After news broke of the scandalous care standards at Stafford Hospital, the Care Quality Commission (CQC) came under attack for not identifying fundamental shortcomings in the hospital’s standards and the deaths that ensued. The CQC necessarily underwent a major review of its inspection procedures to work out why so much seemed to have been missed.

The outcome has been to refocus CQC inspections on key service areas which the CQC believes will enable it to assess what it describes as the 'whole patient experience' and to expose poor quality care.

The first inspection under the new regime begins today (17/09/2013) at Croydon Health Services NHS Trust in South London. A team led by Professor Sir Mike Richards, Chief Inspector of Hospitals, will comprise a range of clinicians from experienced surgeons to trainee nurses, as well as members of the public.

The inspection team will spend one day at Croydon University Hospital assessing eight key departments including A&E, surgery, critical care, outpatients, maternity, paediatrics and end-of-life provision. The previous inspection regime focussed on specific standards such as infection control rather than the overall system across each of these departments. Some inspections will be notified in advance, others will turn up unannounced and there will also be weekend and evening inspections.

Gauging patient experiences is integral to the new focus and a key part of each planned inspection is a local community meeting at which members of the public can feed their views and experiences into the CQC's understanding of the care delivered by each trust. The first such meeting will be held at local Fairfield Halls in Croydon on the same day as the inspection.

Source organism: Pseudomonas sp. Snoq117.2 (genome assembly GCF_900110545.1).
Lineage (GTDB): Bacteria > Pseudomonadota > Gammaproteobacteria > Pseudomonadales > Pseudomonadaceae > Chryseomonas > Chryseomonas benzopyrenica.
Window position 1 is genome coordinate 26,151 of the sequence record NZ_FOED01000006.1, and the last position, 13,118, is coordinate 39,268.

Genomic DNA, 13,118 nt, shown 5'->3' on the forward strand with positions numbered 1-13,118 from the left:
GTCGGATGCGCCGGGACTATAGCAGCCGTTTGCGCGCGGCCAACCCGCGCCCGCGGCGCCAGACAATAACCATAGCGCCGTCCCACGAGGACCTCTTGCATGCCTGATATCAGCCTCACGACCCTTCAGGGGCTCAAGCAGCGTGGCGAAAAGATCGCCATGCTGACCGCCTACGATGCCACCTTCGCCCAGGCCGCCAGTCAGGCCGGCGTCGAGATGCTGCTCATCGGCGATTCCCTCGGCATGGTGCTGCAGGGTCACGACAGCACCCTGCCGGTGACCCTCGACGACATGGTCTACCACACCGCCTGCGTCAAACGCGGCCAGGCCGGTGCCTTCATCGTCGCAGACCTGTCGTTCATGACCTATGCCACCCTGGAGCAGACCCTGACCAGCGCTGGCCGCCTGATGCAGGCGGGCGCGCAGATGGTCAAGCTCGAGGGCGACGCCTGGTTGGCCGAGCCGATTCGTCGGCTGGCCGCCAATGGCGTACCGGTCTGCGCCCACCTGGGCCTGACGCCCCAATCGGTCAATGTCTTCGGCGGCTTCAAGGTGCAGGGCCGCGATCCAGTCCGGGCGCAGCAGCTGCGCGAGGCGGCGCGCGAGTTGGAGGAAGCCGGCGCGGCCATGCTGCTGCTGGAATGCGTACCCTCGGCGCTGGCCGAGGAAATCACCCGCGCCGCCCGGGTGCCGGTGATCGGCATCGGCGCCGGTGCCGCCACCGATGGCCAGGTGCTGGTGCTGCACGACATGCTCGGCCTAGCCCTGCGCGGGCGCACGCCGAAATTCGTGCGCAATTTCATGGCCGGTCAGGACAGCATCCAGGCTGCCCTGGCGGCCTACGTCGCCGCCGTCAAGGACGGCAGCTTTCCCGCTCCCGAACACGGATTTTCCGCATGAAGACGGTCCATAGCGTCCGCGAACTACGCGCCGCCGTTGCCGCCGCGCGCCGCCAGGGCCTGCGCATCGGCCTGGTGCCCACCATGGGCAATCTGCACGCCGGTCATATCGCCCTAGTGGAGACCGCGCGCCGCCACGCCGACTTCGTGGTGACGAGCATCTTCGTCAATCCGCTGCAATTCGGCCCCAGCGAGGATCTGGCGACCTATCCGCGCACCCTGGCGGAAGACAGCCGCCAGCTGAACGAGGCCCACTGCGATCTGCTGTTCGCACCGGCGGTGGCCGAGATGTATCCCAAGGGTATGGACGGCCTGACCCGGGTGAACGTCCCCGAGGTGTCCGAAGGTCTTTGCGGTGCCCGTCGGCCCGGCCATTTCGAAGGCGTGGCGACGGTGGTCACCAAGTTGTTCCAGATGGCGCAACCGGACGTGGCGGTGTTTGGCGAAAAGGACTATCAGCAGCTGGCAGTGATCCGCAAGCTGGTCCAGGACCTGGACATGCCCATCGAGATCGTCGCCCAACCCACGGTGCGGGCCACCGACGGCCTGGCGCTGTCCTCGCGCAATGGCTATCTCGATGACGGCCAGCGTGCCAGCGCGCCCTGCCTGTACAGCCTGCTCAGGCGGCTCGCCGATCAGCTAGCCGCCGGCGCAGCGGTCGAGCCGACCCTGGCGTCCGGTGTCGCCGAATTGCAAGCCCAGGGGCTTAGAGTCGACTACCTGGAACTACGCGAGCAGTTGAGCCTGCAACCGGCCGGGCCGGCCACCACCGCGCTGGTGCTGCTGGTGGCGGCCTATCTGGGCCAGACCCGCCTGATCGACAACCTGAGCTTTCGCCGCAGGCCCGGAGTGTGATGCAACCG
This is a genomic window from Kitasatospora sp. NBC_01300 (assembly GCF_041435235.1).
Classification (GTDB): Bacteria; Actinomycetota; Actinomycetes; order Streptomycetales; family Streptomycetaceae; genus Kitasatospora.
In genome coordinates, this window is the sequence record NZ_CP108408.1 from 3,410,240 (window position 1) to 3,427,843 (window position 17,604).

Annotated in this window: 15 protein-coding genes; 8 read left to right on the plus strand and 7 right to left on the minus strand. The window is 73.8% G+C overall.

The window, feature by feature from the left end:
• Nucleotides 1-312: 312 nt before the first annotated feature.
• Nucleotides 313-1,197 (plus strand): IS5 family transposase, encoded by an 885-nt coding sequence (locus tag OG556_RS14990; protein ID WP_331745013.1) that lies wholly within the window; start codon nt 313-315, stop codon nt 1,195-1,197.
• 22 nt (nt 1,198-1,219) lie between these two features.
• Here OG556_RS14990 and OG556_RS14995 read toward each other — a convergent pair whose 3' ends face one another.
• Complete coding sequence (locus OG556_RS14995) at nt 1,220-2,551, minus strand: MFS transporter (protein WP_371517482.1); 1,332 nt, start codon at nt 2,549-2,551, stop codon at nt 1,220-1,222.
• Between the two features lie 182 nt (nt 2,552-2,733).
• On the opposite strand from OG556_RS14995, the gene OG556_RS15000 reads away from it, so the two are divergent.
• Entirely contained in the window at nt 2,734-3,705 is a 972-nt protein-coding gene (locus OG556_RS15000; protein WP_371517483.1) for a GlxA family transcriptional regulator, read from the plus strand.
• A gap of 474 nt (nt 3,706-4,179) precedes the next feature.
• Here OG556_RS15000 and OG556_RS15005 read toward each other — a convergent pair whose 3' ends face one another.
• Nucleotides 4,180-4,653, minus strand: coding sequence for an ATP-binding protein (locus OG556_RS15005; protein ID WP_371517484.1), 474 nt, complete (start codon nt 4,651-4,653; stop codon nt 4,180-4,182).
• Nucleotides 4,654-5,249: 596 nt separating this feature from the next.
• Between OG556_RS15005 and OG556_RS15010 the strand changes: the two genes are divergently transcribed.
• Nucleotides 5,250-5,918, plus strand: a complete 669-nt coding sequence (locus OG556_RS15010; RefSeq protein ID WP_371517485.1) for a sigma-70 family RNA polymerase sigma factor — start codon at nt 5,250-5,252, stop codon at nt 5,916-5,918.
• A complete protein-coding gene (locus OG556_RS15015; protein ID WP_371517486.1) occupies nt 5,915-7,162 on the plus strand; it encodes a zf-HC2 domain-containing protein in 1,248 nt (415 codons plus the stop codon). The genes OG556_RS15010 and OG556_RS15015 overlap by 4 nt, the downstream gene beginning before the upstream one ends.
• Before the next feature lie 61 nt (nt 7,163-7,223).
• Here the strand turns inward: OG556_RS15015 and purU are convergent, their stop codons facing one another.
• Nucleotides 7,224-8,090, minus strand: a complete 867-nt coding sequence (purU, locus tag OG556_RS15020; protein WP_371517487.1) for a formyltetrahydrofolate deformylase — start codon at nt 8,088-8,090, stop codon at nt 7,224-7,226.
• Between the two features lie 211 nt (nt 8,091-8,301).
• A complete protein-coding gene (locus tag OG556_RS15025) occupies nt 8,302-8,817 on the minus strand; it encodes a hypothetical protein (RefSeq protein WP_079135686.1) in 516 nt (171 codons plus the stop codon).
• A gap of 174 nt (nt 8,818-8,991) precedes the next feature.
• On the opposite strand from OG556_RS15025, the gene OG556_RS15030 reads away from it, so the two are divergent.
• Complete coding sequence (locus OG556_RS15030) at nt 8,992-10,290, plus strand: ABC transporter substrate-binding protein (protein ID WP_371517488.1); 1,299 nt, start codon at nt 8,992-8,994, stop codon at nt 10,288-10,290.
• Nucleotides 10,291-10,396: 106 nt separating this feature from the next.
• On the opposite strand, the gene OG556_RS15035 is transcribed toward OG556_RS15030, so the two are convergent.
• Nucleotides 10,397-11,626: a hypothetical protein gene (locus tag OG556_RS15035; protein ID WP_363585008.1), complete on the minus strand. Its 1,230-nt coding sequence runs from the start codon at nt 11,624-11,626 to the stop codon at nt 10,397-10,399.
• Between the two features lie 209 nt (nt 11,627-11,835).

The timetable is a gruelling one with the second inspection following just two days later in Scotland and 18 inspections planned by the end of the year. The CQC also has the power to take various enforcement actions and has to factor in the time to impose and monitor those actions alongside the inspection schedule.

Welcoming the expanded scope of the inspection regime, Andrew Clayton, associate in the clinical negligence team at Penningtons, commented: "Key lessons from Stafford and elsewhere include the recognition that patients and their families have been ignored or marginalised in decisions about care needs and provision, in some cases with fatal consequences. A shift in emphasis to embrace patients' and relatives' input as part of healthcare provision can only improve things.

“The CQC's move to evaluate those views in its inspections is commendable. The hope must be that those hospitals that, after Stafford, are not already taking greater account of patients and families in their decision-making will now face significant pressure to do so. The CQC presents an ambitious programme and there is clearly pressure to deliver improvement quickly. Only time will tell whether this can accomplished with such intense and short inspections and whether these will carry sufficient weight to avoid the catastrophic failings of the recent past."